I realized that this is a profession where in the course of covering one story you get to cross between radically different worlds, in the course of one afternoon, trying to figure out one coherent story out of conflicting voices in different languages. This is what this is about, I thought, this is what we do.
I asked a few of GRN’s corresondents to tell me their stories of coming to be journalists in their own minds. Please add yours at the comment section.
Kerry Skyring, Vienna – It was “the battle at Terania Creek” a fight between environmentalists and loggers over the pristine rainforests of northern New South Wales which made a journalist of me. In 1979, when the battle began, I was a local ABC Radio presenter and not even classified as a journalist but this story taught me the basics i.e. where there’s conflict there’s a story and the job of reporting that story is an important one. It taught me about politics too. I remember covering a loud demonstration by loggers and their supporters who wanted to show their anger at government plans to stop logging of virgin forests. Their protest took place during a visit by the premier, Neville Wran. Wran, a clever politician, had his driver park the official car around the corner from the angry mob. Instead of arriving in the black limousine he simply walked in amongst the loggers, shaking their hands and saying “g’day, I’m Neville and I understand your problems.” They were totally disarmed. On this story I also had the chance to work with a true professional, our local ABC Journalist Murray Miles. We all need a mentor and Murray was one of the best. And, for most people, the story had a happy ending with the rainforests preserved for future generations.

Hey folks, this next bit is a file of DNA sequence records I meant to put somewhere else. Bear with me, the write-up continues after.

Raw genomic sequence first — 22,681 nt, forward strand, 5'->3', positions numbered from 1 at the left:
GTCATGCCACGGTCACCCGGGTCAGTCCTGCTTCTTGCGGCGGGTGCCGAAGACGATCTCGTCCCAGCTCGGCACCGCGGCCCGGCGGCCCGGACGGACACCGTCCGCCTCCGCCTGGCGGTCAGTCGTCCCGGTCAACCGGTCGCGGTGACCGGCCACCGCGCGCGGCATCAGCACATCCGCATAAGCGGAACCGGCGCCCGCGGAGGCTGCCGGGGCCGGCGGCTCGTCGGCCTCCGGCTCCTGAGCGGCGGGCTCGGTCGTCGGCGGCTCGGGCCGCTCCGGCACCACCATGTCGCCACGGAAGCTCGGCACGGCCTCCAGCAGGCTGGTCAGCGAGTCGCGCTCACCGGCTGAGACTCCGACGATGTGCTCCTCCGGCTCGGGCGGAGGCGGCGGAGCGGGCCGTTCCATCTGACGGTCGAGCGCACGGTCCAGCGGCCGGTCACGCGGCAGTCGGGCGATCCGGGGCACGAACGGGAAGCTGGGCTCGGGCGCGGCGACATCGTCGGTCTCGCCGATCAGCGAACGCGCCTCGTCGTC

Peter Bild, Berlin – Some believe foot-in-the-door, hard-nosed ruthlessness are the hallmarks of a good journalist. Not so – at least in my case. Those characteristics may get you that News of the World splash (it may also close down the paper), but being seen as a decent person and honest seeker after a complex truth can pay dividends, too. As it did for me. Combine that with a bit of luck and …
Way, way back – before many of you were born – I was the specialist Economics Correspondent sent to the West German capital of Bonn to figure out and report – on an on-going basis – German economic policy. It meant getting to know and be known by decision makers. A minor breakthrough – so I thought – came when I was invited to a private briefing dinner given by the German Finance Minister, at his invitation. I had become friendly with his personal assistant. It was held in the Bonn Press Club – and paid for on that occasion by the minister himself to support to support that generally exclusive domain of German journalists.